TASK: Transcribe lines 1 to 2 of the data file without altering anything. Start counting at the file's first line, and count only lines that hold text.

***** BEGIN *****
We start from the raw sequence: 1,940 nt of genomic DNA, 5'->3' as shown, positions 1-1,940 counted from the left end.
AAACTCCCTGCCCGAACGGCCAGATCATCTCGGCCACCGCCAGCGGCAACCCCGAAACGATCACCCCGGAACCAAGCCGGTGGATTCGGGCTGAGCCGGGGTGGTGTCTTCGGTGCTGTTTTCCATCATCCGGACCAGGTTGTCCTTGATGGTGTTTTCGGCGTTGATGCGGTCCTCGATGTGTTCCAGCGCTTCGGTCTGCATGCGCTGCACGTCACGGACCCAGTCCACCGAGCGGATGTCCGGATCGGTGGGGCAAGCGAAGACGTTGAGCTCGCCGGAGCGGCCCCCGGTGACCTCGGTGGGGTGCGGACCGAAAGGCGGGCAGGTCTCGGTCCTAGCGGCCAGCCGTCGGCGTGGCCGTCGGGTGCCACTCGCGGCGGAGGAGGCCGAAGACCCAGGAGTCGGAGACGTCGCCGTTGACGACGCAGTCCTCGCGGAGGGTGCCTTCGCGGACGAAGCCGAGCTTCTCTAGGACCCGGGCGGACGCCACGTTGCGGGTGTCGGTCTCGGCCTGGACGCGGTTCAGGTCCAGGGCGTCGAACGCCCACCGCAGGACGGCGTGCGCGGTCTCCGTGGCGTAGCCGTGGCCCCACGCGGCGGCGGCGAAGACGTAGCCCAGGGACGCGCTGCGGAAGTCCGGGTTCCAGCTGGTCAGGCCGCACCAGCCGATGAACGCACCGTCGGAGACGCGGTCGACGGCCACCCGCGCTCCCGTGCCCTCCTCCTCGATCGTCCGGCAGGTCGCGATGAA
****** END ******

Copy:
We start from the raw sequence: 1,940 nt of genomic DNA, 5'->3' as shown, positions 1-1,940 counted from the left end.
AAACTCCCTGCCCGAACGGCCAGATCATCTCGGCCACCGCCAGCGGCAACCCCGAAACGATCACCCCGGAACCAAGCCGGTGGATTCGGGCTGAGCCGGGGTGGTGTCTTCGGTGCTGTTTTCCATCATCCGGACCAGGTTGTCCTTGATGGTGTTTTCGGCGTTGATGCGGTCCTCGATGTGTTCCAGCGCTTCGGTCTGCATGCGCTGCACGTCACGGACCCAGTCCACCGAGCGGATGTCCGGATCGGTGGGGCAAGCGAAGACGTTGAGCTCGCCGGAGCGGCCCCCGGTGACCTCGGTGGGGTGCGGACCGAAAGGCGGGCAGGTCTCGGTCCTAGCGGCCAGCCGTCGGCGTGGCCGTCGGGTGCCACTCGCGGCGGAGGAGGCCGAAGACCCAGGAGTCGGAGACGTCGCCGTTGACGACGCAGTCCTCGCGGAGGGTGCCTTCGCGGACGAAGCCGAGCTTCTCTAGGACCCGGGCGGACGCCACGTTGCGGGTGTCGGTCTCGGCCTGGACGCGGTTCAGGTCCAGGGCGTCGAACGCCCACCGCAGGACGGCGTGCGCGGTCTCCGTGGCGTAGCCGTGGCCCCACGCGGCGGCGGCGAAGACGTAGCCCAGGGACGCGCTGCGGAAGTCCGGGTTCCAGCTGGTCAGGCCGCACCAGCCGATGAACGCACCGTCGGAGACGCGGTCGACGGCCACCCGCGCTCCCGTGCCCTCCTCCTCGATCGTCCGGCAGGTCGCGATGAA